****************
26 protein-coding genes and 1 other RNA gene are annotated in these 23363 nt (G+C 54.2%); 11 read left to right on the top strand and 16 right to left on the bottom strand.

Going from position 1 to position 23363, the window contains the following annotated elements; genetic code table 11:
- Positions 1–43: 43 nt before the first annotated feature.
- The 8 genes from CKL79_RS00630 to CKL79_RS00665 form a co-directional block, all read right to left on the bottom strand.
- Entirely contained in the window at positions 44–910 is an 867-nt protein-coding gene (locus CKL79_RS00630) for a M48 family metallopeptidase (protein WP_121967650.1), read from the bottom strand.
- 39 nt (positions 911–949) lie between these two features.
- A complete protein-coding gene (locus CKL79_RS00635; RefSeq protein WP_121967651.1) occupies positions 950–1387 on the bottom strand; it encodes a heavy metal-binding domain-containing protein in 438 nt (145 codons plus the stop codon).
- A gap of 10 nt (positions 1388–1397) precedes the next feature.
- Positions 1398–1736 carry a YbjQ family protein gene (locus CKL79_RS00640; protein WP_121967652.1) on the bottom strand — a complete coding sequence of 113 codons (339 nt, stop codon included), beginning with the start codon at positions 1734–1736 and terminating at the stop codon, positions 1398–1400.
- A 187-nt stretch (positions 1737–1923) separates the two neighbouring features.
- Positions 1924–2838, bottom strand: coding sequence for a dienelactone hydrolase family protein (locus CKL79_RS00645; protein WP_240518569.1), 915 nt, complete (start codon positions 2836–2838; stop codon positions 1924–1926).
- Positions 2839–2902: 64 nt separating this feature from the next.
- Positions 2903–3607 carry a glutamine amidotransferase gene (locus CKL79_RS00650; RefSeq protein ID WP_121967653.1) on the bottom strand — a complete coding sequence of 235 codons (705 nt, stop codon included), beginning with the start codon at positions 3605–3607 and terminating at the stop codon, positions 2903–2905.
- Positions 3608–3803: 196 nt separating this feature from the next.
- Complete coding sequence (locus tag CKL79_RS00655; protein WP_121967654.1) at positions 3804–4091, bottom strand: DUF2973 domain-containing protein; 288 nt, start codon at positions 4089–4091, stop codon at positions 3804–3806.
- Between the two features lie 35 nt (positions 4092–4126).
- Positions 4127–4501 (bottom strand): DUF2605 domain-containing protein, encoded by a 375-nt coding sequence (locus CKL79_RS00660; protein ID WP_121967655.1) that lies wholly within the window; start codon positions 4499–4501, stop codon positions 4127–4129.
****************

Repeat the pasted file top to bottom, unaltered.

26 protein-coding genes and 1 other RNA gene are annotated in these 23363 nt (G+C 54.2%); 11 read left to right on the top strand and 16 right to left on the bottom strand.

Going from position 1 to position 23363, the window contains the following annotated elements; genetic code table 11:
- Positions 1–43: 43 nt before the first annotated feature.
- The 8 genes from CKL79_RS00630 to CKL79_RS00665 form a co-directional block, all read right to left on the bottom strand.
- Entirely contained in the window at positions 44–910 is an 867-nt protein-coding gene (locus CKL79_RS00630) for a M48 family metallopeptidase (protein WP_121967650.1), read from the bottom strand.
- 39 nt (positions 911–949) lie between these two features.
- A complete protein-coding gene (locus CKL79_RS00635; RefSeq protein WP_121967651.1) occupies positions 950–1387 on the bottom strand; it encodes a heavy metal-binding domain-containing protein in 438 nt (145 codons plus the stop codon).
- A gap of 10 nt (positions 1388–1397) precedes the next feature.
- Positions 1398–1736 carry a YbjQ family protein gene (locus CKL79_RS00640; protein WP_121967652.1) on the bottom strand — a complete coding sequence of 113 codons (339 nt, stop codon included), beginning with the start codon at positions 1734–1736 and terminating at the stop codon, positions 1398–1400.
- A 187-nt stretch (positions 1737–1923) separates the two neighbouring features.
- Positions 1924–2838, bottom strand: coding sequence for a dienelactone hydrolase family protein (locus CKL79_RS00645; protein WP_240518569.1), 915 nt, complete (start codon positions 2836–2838; stop codon positions 1924–1926).
- Positions 2839–2902: 64 nt separating this feature from the next.
- Positions 2903–3607 carry a glutamine amidotransferase gene (locus CKL79_RS00650; RefSeq protein ID WP_121967653.1) on the bottom strand — a complete coding sequence of 235 codons (705 nt, stop codon included), beginning with the start codon at positions 3605–3607 and terminating at the stop codon, positions 2903–2905.
- Positions 3608–3803: 196 nt separating this feature from the next.
- Complete coding sequence (locus tag CKL79_RS00655; protein WP_121967654.1) at positions 3804–4091, bottom strand: DUF2973 domain-containing protein; 288 nt, start codon at positions 4089–4091, stop codon at positions 3804–3806.
- Between the two features lie 35 nt (positions 4092–4126).
- Positions 4127–4501 (bottom strand): DUF2605 domain-containing protein, encoded by a 375-nt coding sequence (locus CKL79_RS00660; protein ID WP_121967655.1) that lies wholly within the window; start codon positions 4499–4501, stop codon positions 4127–4129.